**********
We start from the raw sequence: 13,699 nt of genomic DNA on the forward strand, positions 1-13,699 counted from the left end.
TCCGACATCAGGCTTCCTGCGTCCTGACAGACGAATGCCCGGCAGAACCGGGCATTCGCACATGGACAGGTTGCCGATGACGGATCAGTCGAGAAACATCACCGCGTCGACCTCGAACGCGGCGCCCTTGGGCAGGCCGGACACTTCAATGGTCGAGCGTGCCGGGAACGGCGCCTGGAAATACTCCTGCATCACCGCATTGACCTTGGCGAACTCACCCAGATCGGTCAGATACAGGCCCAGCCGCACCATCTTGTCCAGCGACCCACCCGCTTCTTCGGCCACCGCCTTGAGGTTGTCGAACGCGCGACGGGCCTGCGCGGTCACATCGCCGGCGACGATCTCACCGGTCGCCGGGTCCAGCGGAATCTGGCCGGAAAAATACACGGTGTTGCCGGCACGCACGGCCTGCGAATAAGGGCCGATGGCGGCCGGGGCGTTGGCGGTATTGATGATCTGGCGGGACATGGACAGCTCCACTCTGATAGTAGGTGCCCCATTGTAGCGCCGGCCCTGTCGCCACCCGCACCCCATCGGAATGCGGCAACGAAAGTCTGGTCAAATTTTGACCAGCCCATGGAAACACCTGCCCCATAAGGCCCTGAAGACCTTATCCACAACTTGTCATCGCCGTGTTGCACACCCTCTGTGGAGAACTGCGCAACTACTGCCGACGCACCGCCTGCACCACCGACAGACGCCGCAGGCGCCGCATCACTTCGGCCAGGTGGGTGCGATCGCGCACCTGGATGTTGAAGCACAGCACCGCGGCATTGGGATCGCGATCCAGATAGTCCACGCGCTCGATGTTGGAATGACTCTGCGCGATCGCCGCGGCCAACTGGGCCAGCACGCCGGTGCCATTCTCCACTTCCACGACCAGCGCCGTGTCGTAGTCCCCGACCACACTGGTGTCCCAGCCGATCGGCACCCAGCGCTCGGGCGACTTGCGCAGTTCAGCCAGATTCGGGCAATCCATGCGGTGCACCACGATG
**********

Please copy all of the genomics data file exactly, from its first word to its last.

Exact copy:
We start from the raw sequence: 13,699 nt of genomic DNA on the forward strand, positions 1-13,699 counted from the left end.
TCCGACATCAGGCTTCCTGCGTCCTGACAGACGAATGCCCGGCAGAACCGGGCATTCGCACATGGACAGGTTGCCGATGACGGATCAGTCGAGAAACATCACCGCGTCGACCTCGAACGCGGCGCCCTTGGGCAGGCCGGACACTTCAATGGTCGAGCGTGCCGGGAACGGCGCCTGGAAATACTCCTGCATCACCGCATTGACCTTGGCGAACTCACCCAGATCGGTCAGATACAGGCCCAGCCGCACCATCTTGTCCAGCGACCCACCCGCTTCTTCGGCCACCGCCTTGAGGTTGTCGAACGCGCGACGGGCCTGCGCGGTCACATCGCCGGCGACGATCTCACCGGTCGCCGGGTCCAGCGGAATCTGGCCGGAAAAATACACGGTGTTGCCGGCACGCACGGCCTGCGAATAAGGGCCGATGGCGGCCGGGGCGTTGGCGGTATTGATGATCTGGCGGGACATGGACAGCTCCACTCTGATAGTAGGTGCCCCATTGTAGCGCCGGCCCTGTCGCCACCCGCACCCCATCGGAATGCGGCAACGAAAGTCTGGTCAAATTTTGACCAGCCCATGGAAACACCTGCCCCATAAGGCCCTGAAGACCTTATCCACAACTTGTCATCGCCGTGTTGCACACCCTCTGTGGAGAACTGCGCAACTACTGCCGACGCACCGCCTGCACCACCGACAGACGCCGCAGGCGCCGCATCACTTCGGCCAGGTGGGTGCGATCGCGCACCTGGATGTTGAAGCACAGCACCGCGGCATTGGGATCGCGATCCAGATAGTCCACGCGCTCGATGTTGGAATGACTCTGCGCGATCGCCGCGGCCAACTGGGCCAGCACGCCGGTGCCATTCTCCACTTCCACGACCAGCGCCGTGTCGTAGTCCCCGACCACACTGGTGTCCCAGCCGATCGGCACCCAGCGCTCGGGCGACTTGCGCAGTTCAGCCAGATTCGGGCAATCCATGCGGTGCACCACGATG